Even more importantly, I’ve been overwhelmed by the generous, intimate, sharing spirits of the people I’ve visited. I want to take the time to present their stories to you in the same spirit in which they were offered to me.

Not to worry, though, I’ll include every detail in blogs in the upcoming weeks.

Day Three: The Orto at Sapori di Campagna.

Is there a garden anywhere worth the trouble of a 7 am wake-up call? Before today, even an invitation to rendezvous at 7 am in the Garden of Eden would’ve gotten a big fat, no thanks, Adam, from me. Too many snakes, don’t like apples.

But today? Today the answer is yes.

If I had any doubt this whole Agriturismo thing, for all its romantic illusion of a simple return to a simpler time, is really incredibly hard work, it is put to rest when Louise drops me off at the Sapori for a farm tour.

Before the car door slams shut behind me, I feel like a sloth. By the time I arrive, the entire family is hard at work, checking guests out, cooking, cleaning. The same family I left last night at 10 pm, when they were clearing the dinner dishes from my table, the dining room still full, is back at it a scant few hours later.

After a boisterous ‘salve‘ and the welcome offer an espresso macchiato and a light-as-a-cloud slice of ricotta lemon cake, Livia introduces me to her father, the farmer of the operation. He and I pile into his car, and immediately go off-road into one of the many fields that create the velvety, tapestry-like landscape of Abruzzo. The car smells curiously of sheep’s milk cheese, a not unwelcome aroma to me.

‘Oh,’ he says, ‘I forgot to drop off the cheese.’ I turn around, and sure enough, a dozen wheels of sheep’s milk pecorino, the Cannestrato del Castel del Monte, are tucked into the trunk. He smiles sheepishly. (Sorry, I couldn’t help it.)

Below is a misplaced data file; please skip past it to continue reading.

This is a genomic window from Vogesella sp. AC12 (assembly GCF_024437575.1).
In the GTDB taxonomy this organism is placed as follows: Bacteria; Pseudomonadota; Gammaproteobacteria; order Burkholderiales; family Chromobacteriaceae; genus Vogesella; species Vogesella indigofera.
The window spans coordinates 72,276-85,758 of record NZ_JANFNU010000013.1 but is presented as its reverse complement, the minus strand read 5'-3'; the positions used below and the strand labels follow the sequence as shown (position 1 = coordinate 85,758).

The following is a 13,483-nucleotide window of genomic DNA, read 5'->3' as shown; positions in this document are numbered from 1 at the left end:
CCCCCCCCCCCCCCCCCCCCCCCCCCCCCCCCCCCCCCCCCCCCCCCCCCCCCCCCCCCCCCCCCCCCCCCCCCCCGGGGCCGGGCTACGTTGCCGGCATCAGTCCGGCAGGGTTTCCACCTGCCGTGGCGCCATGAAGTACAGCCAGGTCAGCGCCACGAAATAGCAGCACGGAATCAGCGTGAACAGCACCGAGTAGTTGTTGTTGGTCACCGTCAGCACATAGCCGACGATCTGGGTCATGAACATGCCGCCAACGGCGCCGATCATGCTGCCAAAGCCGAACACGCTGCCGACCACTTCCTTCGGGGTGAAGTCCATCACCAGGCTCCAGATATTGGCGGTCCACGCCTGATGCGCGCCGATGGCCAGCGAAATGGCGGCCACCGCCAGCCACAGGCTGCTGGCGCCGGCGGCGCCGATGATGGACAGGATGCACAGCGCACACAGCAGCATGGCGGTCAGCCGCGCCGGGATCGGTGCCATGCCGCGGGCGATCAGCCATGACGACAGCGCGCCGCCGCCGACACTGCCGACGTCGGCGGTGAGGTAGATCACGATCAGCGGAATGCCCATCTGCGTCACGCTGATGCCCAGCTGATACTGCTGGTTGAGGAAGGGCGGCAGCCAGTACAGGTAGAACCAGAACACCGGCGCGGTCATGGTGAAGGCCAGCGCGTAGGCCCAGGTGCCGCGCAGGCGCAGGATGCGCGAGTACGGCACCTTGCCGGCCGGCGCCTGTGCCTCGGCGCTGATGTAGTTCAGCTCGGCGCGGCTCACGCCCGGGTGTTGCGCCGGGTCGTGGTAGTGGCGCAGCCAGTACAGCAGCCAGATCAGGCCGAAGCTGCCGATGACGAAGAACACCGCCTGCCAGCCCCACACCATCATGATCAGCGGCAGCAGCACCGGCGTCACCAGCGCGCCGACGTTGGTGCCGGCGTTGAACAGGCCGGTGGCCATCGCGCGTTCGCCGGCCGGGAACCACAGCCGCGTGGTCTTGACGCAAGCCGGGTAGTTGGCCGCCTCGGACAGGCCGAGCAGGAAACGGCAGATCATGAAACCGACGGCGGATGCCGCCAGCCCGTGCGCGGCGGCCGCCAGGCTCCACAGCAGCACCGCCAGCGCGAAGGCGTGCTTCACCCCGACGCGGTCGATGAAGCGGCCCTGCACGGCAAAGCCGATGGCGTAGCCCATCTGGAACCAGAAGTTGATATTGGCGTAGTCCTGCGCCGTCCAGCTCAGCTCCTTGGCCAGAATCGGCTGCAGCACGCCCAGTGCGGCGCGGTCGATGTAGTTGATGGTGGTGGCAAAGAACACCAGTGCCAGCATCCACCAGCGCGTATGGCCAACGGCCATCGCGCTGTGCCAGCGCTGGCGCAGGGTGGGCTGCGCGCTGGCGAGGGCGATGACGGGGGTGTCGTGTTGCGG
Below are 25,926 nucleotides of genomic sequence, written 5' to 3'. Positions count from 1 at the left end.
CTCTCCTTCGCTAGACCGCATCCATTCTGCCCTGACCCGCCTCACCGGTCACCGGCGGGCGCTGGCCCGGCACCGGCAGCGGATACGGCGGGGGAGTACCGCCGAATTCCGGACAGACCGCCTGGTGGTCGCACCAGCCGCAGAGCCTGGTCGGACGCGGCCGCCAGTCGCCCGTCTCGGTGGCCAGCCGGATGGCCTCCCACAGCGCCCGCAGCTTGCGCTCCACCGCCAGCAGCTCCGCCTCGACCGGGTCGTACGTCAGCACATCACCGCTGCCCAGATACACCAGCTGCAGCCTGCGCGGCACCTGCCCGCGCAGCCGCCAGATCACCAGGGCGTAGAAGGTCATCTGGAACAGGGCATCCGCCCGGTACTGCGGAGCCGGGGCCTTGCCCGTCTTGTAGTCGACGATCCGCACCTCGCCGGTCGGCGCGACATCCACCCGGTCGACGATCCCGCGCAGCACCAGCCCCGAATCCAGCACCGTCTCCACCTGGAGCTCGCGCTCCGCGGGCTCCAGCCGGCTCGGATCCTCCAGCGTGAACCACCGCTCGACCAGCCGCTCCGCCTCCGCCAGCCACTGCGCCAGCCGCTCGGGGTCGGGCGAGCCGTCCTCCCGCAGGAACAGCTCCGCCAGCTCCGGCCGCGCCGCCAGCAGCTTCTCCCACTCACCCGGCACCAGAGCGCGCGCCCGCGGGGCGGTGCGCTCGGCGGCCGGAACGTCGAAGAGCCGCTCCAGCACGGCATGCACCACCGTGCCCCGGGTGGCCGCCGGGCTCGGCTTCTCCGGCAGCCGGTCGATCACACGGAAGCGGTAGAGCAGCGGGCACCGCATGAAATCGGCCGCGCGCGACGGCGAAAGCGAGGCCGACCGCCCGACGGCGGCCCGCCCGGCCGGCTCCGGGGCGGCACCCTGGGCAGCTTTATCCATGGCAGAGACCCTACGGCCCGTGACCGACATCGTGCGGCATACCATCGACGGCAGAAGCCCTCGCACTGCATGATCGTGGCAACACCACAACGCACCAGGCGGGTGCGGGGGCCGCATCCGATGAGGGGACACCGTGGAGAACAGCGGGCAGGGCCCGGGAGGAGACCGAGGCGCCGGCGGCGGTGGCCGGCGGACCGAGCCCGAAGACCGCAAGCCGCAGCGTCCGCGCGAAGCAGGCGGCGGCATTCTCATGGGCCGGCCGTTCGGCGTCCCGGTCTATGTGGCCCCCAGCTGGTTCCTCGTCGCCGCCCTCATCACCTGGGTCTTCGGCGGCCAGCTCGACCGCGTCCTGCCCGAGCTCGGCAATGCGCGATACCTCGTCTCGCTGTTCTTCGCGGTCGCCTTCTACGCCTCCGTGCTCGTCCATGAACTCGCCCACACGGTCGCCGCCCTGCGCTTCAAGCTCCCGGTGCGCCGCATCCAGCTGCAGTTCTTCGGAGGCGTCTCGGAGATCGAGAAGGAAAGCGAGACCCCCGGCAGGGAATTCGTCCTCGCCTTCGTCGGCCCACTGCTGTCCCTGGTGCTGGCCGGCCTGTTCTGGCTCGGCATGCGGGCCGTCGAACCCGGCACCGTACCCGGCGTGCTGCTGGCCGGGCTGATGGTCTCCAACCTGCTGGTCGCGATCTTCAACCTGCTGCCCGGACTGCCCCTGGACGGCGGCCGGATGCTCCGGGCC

He’s all business. I don’t even learn his name. He’s very serious about his farm, and perhaps a little put out that he’s taking up valuable time showing me around. He reminds me that it’s late in the season, the fields are almost farmed out. Not much left to see. Don’t expect too much.

As we move deeper into the countryside, across wide, grassy expanses of early Fall fields, we talk about the Slow Food Movement, about the Presidi of his region. He is able to rattle them off in short order, and I learn he will represent the region at the Salone Del Gusto in Turin later this month, something he has done for the past several years. Hmmm. A farmer with the soul of an advocate and activist. Things are getting interesting.

The frostiness in the air abates. We’re finding common ground. He’s speaking slower, I’m understanding more. The fluency of food talk is again working it’s magic.

More than three hours later, after touring field after field, crop after crop, stables, animal pens, olive groves, fruit and nut trees, I am in awe. I am going to take a page from the Farmer’s book and set expectations. The pictures will not do this enterprise the justice it deserves. But I can try, and try, I will.

What you will see is evidence of the fall growing season. At this time of year, the Farmer and one helper work the land themselves. During high season, the season of tomatoes, zucchini, celery, lettuces, peppers, peas (I could go on and on) he hires up to five helpers.

In addition to what he cultivates, he is quick to forage for wild herbs and vegetables, including wild asparagus, thyme, mint, lettuces, persimmon, wild fennel, mushrooms, quince. Nothing will go to waste.

Enjoy. And think about your own garden. If you like to get dirty, this post’s for you. And my friend, the Farmer? His name is Signore Costantini, and I am in his debt.

Remember, you can click on any image to begin a slide-show tour.

Day Two: Rome to Capestrano

I awaken to the realization that the deadly triumvirate of age, jet-lag and a lousy night’s sleep have taken their toll on my globe-trotting self. Grrrrrr. I open my shutters. Ah, Rome. Yesterday, you were a sight for sore eyes. Today, my sore, puffy eyes are no sight for you. Or anybody else, for that matter.

The combination of Signora Laura’s breakfast caffe latte, served in a giant bowl, and her dramatic admonishments on the peril of going anywhere, let alone the bus station, during Monday morning Roman traffic, motivate me to jump headlong into my day. Frankly, I would rather jump back into bed. But my friend, Louise, awaits in Capestrano. So I tell myself, muoviti! Get moving.

Louise lives in Italy part of the year, in the region of Abruzzo, which, for you fans of the leg-model of Italian geography, is located on the lower back calf. Looks great on a woman in a high heel, and even better on Michelangelo’s David.